When Joel Maturi ’67 arrived as a freshman at Notre Dame in 1963, his intention was to join the Irish football team as a walk-on. But due to lingering injuries from high school, he was unable to pass the physical. That disappointment turned into opportunity the following season, though, when new ND coach Ara Parseghian offered Joel the chance to serve as a student trainer.
“He did everything from taping ankles to running errands, making sure guys got proper care…whatever was needed,” recalled Leo Collins ‘67, a member of the 1966 national champions and long-time friend of Maturi. “And he did everything with dedication and skill.”
For Maturi, it was a birds-eye look at how a top-notch program operated, and he turned those lessons into a Hall of Fame career as a coach and athletic administrator. “To see how he operated back then, how he cared about people and treated others with respect, it’s not surprising how his career went,” noted Collins.
Maturi’s career began in Madison Wis., as coach and AD at Edgewood High School, the area’s main Catholic school. In 1987, after 20 years at Edgewood, he made the extraordinary move to become an NCAA Division I assistant athletic director, moving a few blocks to the University of Wisconsin. “I was in the right place at the right time,” Maturi says modestly. But of course it was his leadership skills and ability to connect with others that drew UW’s attention.
From there, Joel served two years as the Director of Athletics at the University of Denver and four at Miami (Ohio) University before being named the Director of Athletics at the University of Minnesota in 2002 until his retirement in 2012.
In each position, Maturi consistently did all that he could so that the coaches and staff could do what they do best (coach and support) and that the student-athletes left with a degree and a positive and meaningful athletic experience. He helped guide the merger of the men’s and women’s athletic departments at Minnesota and worked to develop a culture of compliance, fiscal responsibility, equity and diversity. He guided a massive upgrade in athletic facilities, included bringing football back to campus with the building of TCF Bank Stadium in 2009.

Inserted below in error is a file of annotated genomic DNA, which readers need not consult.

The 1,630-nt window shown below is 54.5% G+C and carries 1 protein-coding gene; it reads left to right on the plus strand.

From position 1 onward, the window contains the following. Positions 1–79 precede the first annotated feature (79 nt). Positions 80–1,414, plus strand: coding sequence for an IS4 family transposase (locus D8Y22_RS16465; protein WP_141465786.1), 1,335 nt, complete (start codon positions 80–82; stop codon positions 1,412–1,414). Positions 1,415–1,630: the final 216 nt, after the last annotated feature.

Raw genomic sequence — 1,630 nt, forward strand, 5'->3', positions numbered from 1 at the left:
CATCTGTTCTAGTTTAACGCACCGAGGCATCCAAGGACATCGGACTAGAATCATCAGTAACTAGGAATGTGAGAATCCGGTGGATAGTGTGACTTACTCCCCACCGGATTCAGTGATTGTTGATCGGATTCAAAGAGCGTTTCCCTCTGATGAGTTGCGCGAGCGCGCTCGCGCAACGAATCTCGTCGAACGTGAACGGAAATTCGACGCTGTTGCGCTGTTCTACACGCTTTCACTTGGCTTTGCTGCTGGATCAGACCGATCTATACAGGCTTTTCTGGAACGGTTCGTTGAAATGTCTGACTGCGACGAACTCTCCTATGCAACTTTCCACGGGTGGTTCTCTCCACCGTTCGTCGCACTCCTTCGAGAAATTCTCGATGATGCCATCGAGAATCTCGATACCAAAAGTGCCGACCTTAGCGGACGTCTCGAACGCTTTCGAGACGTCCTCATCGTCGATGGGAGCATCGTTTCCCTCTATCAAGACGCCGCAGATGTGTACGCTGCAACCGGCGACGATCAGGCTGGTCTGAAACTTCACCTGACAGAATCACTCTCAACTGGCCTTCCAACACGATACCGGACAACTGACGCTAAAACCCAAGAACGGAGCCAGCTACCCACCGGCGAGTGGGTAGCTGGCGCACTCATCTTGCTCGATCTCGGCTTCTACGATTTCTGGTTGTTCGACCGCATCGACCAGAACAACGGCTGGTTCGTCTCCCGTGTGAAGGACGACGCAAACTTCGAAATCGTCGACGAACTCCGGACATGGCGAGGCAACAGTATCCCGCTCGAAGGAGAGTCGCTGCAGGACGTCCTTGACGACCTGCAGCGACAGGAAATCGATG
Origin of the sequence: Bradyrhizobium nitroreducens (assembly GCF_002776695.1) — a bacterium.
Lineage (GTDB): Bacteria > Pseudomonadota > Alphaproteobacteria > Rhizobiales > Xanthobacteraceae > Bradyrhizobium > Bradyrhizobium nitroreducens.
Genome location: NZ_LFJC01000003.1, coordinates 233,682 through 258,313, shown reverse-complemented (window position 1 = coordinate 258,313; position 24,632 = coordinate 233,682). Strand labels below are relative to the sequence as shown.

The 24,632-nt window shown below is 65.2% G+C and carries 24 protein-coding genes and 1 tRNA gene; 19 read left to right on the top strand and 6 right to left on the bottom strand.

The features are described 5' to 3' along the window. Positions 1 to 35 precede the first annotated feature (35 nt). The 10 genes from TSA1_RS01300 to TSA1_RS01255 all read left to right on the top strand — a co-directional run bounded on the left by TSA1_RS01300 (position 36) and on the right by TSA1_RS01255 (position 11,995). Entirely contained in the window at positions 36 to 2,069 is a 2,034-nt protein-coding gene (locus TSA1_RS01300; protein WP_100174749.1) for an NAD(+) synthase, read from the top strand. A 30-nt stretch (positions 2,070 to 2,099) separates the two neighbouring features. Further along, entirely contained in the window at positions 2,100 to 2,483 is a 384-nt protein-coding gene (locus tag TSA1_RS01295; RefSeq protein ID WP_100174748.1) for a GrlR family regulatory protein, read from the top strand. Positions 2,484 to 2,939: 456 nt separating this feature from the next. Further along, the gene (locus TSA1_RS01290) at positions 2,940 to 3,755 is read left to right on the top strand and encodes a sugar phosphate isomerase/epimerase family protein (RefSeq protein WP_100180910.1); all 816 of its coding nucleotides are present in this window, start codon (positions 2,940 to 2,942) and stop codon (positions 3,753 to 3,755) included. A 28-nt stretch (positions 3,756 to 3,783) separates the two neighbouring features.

Maturi served on several NCAA and Conference Committees, including the NCAA Management Council, where he served as a Division I liaison to the National Student-Athlete Advisory Committee. He presided as Chair of the Big Ten athletic directors as well as the NCAA Men’s Ice Hockey Committee and directors of the Western Collegiate Hockey Association.
“In each role, I always felt my job as an athletics administrator was for me to do all I could so that the student-athletes, coaches and staff would be successful,” Maturi says. “That meant for me to listen, to be respectful, to be open and honest in my dealings with all, while maintaining my faith and integrity in the process.”
Maruti’s influence has won him countless friends at all levels of athletics, from coast to coast. He was honored by his hometown of Chisholm, Minn., where football is now played on Maturi Field; and by the University of Minnesota, where the Sports Pavilion is now Maturi Pavilion. He has been inducted into the Chisholm High School Hall of Fame, the Edgewood High School Hall of Fame, Wisconsin Basketball Hall of Fame, the Duluth Entertainment Convention Center Hall of Fame, the Madison Sports Hall of Fame, and was named the Wisconsin Sports Person of the Year in 1993. He was a finalist for the National Athletics Director of the Year in 2009.
In retirement, Maturi continues multiple roles, including serving on the NCAA Infractions Committee and several University of Minnesota boards and committees. He serves as President of the Minnesota High School Basketball Hall of Fame Committee, on the Board of Second Harvest Heartland, the Sundet Foundation, is active in his Church and speaks to University classes and at service and high school events.
Joel is active with the Notre Dame Club of Minnesota. “He is quick to volunteer to help make our community better,” says Collins. “Whatever the need, whether it’s feeding the homeless at Catholic Charities, or anything else, Joel goes above and beyond. He is a great gentleman and family man. Just a sincere, honest, great guy. He is a true Notre Dame man.”